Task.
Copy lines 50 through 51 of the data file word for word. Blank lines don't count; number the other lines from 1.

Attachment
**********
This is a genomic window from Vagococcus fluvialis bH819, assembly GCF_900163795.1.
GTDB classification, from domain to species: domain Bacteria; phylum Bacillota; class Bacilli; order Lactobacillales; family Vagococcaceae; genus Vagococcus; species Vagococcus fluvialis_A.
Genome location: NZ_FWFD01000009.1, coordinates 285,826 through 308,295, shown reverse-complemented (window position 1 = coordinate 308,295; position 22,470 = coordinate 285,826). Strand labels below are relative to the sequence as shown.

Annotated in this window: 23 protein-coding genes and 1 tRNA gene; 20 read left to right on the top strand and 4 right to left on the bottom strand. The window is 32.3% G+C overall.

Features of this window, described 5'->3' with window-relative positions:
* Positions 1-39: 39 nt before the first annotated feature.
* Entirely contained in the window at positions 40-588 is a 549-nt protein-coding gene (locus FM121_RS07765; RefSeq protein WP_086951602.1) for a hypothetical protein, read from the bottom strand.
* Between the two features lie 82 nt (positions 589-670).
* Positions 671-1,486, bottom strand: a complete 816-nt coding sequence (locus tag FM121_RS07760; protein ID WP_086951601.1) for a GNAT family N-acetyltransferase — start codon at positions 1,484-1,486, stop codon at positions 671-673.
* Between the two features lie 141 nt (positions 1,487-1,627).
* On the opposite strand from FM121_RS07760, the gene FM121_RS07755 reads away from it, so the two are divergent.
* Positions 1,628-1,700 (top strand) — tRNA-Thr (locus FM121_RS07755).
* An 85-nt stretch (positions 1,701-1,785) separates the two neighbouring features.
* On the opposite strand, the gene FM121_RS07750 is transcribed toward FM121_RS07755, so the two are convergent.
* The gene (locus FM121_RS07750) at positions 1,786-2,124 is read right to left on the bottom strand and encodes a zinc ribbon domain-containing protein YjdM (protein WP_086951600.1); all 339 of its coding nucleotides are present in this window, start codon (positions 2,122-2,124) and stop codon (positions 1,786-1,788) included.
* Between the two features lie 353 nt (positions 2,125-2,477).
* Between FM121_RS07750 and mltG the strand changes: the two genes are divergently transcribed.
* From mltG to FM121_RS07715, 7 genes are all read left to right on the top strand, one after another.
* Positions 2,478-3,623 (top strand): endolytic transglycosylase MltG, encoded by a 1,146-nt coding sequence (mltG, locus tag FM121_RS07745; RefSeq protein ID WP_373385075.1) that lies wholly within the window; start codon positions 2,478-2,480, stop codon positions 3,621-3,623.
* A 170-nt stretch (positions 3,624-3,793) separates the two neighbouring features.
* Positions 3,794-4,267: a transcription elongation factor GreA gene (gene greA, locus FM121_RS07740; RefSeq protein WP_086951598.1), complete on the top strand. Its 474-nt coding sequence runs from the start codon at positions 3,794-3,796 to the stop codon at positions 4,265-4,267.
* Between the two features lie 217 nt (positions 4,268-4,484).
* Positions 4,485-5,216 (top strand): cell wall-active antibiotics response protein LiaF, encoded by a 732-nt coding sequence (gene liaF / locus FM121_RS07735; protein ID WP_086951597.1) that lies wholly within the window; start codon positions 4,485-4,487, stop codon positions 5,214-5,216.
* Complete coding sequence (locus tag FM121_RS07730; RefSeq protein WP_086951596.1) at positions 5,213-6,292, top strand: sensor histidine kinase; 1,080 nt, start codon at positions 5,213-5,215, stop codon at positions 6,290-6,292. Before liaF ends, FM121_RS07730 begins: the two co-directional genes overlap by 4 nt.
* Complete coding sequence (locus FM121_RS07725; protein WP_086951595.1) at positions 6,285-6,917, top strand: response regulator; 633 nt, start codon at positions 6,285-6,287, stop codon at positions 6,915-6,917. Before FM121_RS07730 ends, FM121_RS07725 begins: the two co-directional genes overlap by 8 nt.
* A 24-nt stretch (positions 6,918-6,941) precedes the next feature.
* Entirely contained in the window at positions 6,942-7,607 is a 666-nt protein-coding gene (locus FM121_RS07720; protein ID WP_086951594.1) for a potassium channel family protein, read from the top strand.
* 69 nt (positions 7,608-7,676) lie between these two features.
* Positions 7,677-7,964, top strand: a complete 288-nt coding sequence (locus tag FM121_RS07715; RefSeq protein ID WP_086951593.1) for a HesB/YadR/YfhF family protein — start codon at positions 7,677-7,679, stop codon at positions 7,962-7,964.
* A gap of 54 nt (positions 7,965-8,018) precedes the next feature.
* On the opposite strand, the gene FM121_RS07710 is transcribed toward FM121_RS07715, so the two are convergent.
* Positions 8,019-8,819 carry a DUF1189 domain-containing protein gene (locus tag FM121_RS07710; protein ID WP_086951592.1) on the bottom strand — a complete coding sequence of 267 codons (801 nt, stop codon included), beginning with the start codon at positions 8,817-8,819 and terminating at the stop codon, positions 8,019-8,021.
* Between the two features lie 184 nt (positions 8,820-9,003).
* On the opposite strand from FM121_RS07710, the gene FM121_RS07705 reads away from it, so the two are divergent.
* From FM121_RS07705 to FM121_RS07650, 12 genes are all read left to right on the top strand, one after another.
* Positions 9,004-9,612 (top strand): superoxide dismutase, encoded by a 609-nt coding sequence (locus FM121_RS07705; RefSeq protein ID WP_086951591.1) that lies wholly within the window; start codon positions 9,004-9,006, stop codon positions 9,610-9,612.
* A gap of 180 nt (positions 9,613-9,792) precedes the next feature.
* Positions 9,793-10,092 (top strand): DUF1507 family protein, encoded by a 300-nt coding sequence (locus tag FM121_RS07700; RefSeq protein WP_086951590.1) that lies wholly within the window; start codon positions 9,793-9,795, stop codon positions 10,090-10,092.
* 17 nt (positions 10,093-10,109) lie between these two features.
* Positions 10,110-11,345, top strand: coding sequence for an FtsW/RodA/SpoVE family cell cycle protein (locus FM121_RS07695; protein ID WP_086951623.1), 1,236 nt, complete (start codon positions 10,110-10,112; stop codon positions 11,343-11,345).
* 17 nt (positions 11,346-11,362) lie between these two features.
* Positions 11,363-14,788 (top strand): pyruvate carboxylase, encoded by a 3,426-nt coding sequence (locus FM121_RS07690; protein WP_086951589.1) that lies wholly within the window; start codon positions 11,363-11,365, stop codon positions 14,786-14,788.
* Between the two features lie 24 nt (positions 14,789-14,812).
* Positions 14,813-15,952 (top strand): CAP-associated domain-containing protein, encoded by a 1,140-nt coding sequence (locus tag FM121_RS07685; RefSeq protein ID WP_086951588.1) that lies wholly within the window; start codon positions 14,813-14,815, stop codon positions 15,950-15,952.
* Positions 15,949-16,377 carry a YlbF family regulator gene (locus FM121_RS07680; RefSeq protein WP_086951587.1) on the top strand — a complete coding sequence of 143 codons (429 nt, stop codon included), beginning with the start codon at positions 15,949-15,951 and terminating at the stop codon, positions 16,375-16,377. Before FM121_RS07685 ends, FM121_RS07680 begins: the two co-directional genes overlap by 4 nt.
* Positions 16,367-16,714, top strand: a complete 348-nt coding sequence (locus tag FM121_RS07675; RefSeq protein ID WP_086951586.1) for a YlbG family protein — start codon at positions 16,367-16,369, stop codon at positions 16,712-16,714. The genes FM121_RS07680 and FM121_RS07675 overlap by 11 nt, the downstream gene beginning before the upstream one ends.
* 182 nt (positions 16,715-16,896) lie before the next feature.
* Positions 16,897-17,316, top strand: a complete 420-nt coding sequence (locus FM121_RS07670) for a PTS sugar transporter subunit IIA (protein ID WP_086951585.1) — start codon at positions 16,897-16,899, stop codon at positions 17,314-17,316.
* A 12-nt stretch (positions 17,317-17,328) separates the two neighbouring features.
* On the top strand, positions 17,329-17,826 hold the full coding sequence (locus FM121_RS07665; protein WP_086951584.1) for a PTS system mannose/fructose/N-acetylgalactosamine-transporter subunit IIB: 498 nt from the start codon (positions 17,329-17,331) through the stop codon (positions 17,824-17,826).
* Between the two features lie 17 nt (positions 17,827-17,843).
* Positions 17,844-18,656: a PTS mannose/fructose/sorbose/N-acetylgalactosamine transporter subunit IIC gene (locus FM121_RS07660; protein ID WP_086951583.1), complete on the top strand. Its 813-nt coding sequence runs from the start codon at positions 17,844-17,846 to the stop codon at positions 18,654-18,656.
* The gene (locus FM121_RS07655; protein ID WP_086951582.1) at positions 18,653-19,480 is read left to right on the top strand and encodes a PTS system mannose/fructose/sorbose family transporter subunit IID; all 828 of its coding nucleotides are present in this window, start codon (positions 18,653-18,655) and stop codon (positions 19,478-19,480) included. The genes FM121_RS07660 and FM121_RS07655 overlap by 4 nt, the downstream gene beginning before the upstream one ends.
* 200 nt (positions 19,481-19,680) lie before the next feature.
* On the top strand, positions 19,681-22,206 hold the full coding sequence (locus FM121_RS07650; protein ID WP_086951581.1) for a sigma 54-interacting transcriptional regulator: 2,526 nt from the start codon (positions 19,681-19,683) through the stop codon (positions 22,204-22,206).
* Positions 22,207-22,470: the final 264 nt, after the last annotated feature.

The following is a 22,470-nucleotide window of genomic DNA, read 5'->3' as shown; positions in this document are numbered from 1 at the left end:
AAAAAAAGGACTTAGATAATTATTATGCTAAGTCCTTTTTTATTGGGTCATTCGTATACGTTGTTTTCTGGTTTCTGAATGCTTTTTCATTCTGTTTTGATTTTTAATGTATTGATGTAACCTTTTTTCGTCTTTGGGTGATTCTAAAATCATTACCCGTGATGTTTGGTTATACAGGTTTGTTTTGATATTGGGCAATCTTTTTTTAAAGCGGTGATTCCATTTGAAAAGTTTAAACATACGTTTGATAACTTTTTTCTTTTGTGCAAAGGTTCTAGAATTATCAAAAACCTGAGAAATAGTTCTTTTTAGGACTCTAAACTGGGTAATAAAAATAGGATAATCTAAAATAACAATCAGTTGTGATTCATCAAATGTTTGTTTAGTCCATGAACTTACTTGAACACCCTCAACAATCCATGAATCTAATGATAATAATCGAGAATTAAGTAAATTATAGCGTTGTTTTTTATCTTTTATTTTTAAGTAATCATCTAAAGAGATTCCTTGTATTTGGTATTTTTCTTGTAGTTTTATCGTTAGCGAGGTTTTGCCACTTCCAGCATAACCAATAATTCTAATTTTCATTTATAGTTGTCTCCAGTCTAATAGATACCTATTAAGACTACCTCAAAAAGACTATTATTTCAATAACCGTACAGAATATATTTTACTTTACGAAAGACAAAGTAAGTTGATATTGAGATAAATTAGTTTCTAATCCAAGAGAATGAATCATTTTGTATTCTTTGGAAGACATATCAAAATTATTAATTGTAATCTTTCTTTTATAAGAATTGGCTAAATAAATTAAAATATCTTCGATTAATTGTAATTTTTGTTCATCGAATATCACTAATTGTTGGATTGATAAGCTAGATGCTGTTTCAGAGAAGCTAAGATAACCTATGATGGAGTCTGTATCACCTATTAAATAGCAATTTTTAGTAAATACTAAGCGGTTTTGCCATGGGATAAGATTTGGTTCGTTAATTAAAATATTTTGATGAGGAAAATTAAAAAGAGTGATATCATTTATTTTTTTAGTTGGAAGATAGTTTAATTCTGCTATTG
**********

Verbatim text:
* On the top strand, positions 17,329-17,826 hold the full coding sequence (locus FM121_RS07665; protein WP_086951584.1) for a PTS system mannose/fructose/N-acetylgalactosamine-transporter subunit IIB: 498 nt from the start codon (positions 17,329-17,331) through the stop codon (positions 17,824-17,826).
* Between the two features lie 17 nt (positions 17,827-17,843).